</div>
    </div>
</div>

Now if you click on the Users or Departments tab then the specific component will be loaded and the route can be seen in the URL as well.

routerLinkActive Directive

routerLinkActive is another directive which can be used to indicate which particular tab/route is active. Any class name can be passed to this directive and it will be dynamically applied when that particular anchor or element is in active state.

Let us see that in our application. Update the app.component.html with the following code

<div class="container">
    <div class="row">
        <div class="col-md-6 my-3">
            <ul class="nav nav-tabs">
                <li class="active nav-item">
                    <a class="nav-link" routerLink="/users" routerLinkActive="bg-warning" href="#">Users</a></li>
                <li class="nav-item">
                    <a href="#" routerLink="/departments" routerLinkActive="bg-warning" class="nav-link">Departments</a></li>
            </ul>
        </div>
    </div>
    <div class="row">
        <div class="col-md-6">
            <router-outlet></router-outlet>
        </div>
    </div>
</div>

We have applied the directive on both are anchor tags. So which ever route will be active, that route will have the “bg-warning” class applied to it.

Additionally there is also another directive which is mostly used as an attribute called [routerLinkActiveOptions]. This can be used to pass in some configuration like “{exact:true}” which says that only activate this route when their is an exact match.

Also Read: Create a News App with Angular 8

Loading Routes Programatically

Let us now see how we can activate routes programatically, i.e. through the .ts file say after some processing. For example think of a scenario where we need to redirect user to some list of items once he adds a new item.

Add a new button to the users.component.html file. What we want is to activate the department route on the click of the button.

<p>users works!</p>

<div class="row">
    <div class="col-md-6">
        <button class="btn btn-primary" (click)="loadRoute()">Load Route Programatically</button>
    </div>
</div>

In the users.component.ts file let us now handle this loadRoute() method. We will have to inject Router in our component in order to do so.

import { Component, OnInit } from '@angular/core';
import { Router } from '@angular/router';

@Component({
  selector: 'app-users',
  templateUrl: './users.component.html',
  styleUrls: ['./users.component.css']
})
export class UsersComponent implements OnInit {

  constructor(private route: Router) { }

  ngOnInit() {
  }

  loadRoute()
  {
      this.route.navigate(["/departments"]);
  }

}

navigate method of Router is used for this purpose. It takes in the route path and navigates to it. Here once you click on the button the department tab will be activated as we are navigating to it.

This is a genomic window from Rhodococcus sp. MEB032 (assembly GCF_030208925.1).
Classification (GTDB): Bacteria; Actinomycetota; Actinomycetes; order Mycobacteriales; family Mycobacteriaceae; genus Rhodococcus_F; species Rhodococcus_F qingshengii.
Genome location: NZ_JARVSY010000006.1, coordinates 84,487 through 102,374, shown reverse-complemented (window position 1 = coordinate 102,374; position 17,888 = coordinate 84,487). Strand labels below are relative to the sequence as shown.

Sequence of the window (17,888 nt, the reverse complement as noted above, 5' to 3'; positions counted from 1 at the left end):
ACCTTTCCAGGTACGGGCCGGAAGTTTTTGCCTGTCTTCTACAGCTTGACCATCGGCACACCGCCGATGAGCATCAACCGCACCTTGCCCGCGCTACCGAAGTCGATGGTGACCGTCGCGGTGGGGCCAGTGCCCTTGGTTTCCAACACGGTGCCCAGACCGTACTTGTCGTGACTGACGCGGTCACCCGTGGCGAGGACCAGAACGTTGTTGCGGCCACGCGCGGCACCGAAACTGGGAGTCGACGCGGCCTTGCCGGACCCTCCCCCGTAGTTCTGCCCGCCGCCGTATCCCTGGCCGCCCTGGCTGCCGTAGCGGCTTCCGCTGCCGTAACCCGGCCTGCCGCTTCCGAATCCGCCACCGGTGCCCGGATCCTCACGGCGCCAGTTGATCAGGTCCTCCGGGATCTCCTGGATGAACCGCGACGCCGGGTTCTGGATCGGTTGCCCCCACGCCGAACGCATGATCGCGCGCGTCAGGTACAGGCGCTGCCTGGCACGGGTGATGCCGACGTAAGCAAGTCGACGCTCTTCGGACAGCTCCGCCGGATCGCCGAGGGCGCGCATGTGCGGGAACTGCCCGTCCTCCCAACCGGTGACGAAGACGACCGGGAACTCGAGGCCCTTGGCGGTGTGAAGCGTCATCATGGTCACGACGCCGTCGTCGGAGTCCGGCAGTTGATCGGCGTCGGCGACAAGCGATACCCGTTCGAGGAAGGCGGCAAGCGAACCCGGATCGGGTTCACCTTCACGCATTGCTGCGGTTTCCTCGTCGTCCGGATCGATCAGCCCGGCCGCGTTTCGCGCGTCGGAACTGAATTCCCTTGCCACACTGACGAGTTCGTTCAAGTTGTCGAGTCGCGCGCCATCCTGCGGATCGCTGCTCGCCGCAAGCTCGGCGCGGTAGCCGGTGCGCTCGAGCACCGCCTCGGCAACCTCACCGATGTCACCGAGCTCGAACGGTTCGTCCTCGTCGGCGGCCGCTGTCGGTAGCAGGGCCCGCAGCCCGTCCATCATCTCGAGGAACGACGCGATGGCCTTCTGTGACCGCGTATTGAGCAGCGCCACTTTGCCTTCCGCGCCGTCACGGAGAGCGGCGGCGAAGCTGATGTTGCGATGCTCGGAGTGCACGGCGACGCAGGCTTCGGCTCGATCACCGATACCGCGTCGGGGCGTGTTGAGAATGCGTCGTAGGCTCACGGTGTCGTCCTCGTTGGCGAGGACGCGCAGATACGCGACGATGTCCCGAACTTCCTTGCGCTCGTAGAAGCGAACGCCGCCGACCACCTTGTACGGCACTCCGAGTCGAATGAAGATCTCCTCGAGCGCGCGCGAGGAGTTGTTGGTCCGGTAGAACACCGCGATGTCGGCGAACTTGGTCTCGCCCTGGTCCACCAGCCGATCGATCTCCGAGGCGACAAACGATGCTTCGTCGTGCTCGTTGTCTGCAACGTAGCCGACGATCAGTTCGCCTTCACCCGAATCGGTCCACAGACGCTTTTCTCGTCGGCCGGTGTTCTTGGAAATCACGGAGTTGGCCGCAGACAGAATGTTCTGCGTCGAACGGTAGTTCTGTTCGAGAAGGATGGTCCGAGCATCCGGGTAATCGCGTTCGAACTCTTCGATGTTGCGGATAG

Add Parameters to Route

We can use the “:” operator to pass on parameters with are routes. Let us update the routes which we created in app-routing.module.ts to allow the users path to have an “id” parameter as well.

import { NgModule } from '@angular/core';
import { Routes, RouterModule } from '@angular/router';
import { UsersComponent } from './users/users.component';
import { DepartmentsComponent } from './departments/departments.component';


const routes: Routes = [
  {
    path:'users' , component:UsersComponent
  },
  { 
    path:'users/:id' , component:UsersComponent
  },
  {
    path:'departments' , component:DepartmentsComponent
  }
];

@NgModule({
  imports: [RouterModule.forRoot(routes)],

exports: [RouterModule]
})
export class AppRoutingModule { }

The “:” operator indicates the part following it is dynamic part of the url.

The best method to pass parameters in routes is by using the routerLink directive as an attribute and following the syntax below:

<a class="nav-link" [routerLink]="['/users',10]" routerLinkActive="bg-warning" href="#">Users</a></li>

Update the code in the app.component.html file to pass on the id. Here we are passing the value 10. In case there are multiple parameters then they can be passed similarly.

Now when the Users tab will be clicked then by default id parameter 10 will also be there in the url.

We have hard-coded the id here for demo purpose but in real scenarios it would be the id of an element from the list or the database fetched via Http calls etc.

Accessing the Parameters in Routes

There are two ways in which we can access the parameters from the routes. The first method uses a property called Snapshot which is usefull when you want to get the parameters only once. But in cases when the parameters keep changing the it would be better to utilize the second method which makes use of an Observable which can be subscribed to keep a check on the values of parameter.

Let us update the code in users.component.ts and user.component.html files to get the parameters in both the ways and display it on the screen.

import { Component, OnInit } from '@angular/core';
import { Router, ActivatedRoute } from '@angular/router';

@Component({
  selector: 'app-users',
  templateUrl: './users.component.html',
  styleUrls: ['./users.component.css']
})
export class UsersComponent implements OnInit {
  snapshotId: number;
  observableId: number;

  constructor(private route: Router,
   private activatedRoute: ActivatedRoute) { }

  ngOnInit() {

    this.snapshotId = this.activatedRoute.snapshot.params['id'];

    this.activatedRoute.params.subscribe(